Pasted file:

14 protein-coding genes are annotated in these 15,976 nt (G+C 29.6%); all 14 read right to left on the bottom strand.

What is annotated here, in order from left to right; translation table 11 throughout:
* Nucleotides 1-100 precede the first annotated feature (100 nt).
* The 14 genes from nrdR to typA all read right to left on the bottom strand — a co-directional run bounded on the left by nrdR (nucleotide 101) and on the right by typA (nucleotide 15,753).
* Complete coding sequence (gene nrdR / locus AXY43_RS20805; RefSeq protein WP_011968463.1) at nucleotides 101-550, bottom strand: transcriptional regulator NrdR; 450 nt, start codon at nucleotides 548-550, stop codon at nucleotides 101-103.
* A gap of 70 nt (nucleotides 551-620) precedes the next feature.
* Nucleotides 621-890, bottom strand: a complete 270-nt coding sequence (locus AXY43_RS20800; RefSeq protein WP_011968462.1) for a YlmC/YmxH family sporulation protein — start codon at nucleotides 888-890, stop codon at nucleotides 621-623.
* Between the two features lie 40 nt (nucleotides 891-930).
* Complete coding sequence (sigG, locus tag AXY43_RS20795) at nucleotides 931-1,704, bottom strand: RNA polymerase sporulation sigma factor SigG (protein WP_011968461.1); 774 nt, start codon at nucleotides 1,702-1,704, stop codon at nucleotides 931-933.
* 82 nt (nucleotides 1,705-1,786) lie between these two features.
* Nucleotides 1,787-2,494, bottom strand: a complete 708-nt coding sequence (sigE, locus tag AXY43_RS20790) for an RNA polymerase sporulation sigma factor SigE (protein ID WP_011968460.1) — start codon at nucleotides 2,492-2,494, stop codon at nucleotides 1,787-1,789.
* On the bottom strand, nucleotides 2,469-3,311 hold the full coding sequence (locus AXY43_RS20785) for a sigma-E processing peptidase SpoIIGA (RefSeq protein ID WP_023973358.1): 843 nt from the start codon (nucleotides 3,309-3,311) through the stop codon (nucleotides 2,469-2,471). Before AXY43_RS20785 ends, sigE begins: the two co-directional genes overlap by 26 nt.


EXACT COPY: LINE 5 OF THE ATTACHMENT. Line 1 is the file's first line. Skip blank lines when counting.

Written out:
* Complete coding sequence (gene nrdR / locus AXY43_RS20805; RefSeq protein WP_011968463.1) at nucleotides 101-550, bottom strand: transcriptional regulator NrdR; 450 nt, start codon at nucleotides 548-550, stop codon at nucleotides 101-103.